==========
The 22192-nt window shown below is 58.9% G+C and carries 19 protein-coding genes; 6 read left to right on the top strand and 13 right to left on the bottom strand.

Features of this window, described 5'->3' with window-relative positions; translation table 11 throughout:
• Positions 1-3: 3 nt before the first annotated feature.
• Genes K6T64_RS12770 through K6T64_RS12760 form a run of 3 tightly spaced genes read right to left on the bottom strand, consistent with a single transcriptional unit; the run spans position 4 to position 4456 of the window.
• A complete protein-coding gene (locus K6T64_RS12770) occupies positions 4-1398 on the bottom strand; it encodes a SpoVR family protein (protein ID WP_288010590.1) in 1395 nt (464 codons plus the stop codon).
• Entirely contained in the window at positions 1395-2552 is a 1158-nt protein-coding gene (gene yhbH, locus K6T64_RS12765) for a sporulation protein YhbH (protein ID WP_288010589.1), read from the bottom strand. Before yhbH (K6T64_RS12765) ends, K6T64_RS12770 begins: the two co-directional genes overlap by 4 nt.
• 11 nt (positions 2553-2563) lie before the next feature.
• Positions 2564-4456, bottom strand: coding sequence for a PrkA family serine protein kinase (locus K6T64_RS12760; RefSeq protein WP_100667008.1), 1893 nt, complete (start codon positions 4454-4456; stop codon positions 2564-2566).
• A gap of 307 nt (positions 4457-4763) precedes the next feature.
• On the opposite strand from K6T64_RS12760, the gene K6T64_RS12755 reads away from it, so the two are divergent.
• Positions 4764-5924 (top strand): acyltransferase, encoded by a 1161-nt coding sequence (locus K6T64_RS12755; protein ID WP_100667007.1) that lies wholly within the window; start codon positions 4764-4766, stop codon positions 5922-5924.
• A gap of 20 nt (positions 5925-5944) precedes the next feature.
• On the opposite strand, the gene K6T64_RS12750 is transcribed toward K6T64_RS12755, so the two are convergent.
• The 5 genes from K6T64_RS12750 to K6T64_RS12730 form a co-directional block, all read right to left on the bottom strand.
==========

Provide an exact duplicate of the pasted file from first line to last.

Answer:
The 22192-nt window shown below is 58.9% G+C and carries 19 protein-coding genes; 6 read left to right on the top strand and 13 right to left on the bottom strand.

Features of this window, described 5'->3' with window-relative positions; translation table 11 throughout:
• Positions 1-3: 3 nt before the first annotated feature.
• Genes K6T64_RS12770 through K6T64_RS12760 form a run of 3 tightly spaced genes read right to left on the bottom strand, consistent with a single transcriptional unit; the run spans position 4 to position 4456 of the window.
• A complete protein-coding gene (locus K6T64_RS12770) occupies positions 4-1398 on the bottom strand; it encodes a SpoVR family protein (protein ID WP_288010590.1) in 1395 nt (464 codons plus the stop codon).
• Entirely contained in the window at positions 1395-2552 is a 1158-nt protein-coding gene (gene yhbH, locus K6T64_RS12765) for a sporulation protein YhbH (protein ID WP_288010589.1), read from the bottom strand. Before yhbH (K6T64_RS12765) ends, K6T64_RS12770 begins: the two co-directional genes overlap by 4 nt.
• 11 nt (positions 2553-2563) lie before the next feature.
• Positions 2564-4456, bottom strand: coding sequence for a PrkA family serine protein kinase (locus K6T64_RS12760; RefSeq protein WP_100667008.1), 1893 nt, complete (start codon positions 4454-4456; stop codon positions 2564-2566).
• A gap of 307 nt (positions 4457-4763) precedes the next feature.
• On the opposite strand from K6T64_RS12760, the gene K6T64_RS12755 reads away from it, so the two are divergent.
• Positions 4764-5924 (top strand): acyltransferase, encoded by a 1161-nt coding sequence (locus K6T64_RS12755; protein ID WP_100667007.1) that lies wholly within the window; start codon positions 4764-4766, stop codon positions 5922-5924.
• A gap of 20 nt (positions 5925-5944) precedes the next feature.
• On the opposite strand, the gene K6T64_RS12750 is transcribed toward K6T64_RS12755, so the two are convergent.
• The 5 genes from K6T64_RS12750 to K6T64_RS12730 form a co-directional block, all read right to left on the bottom strand.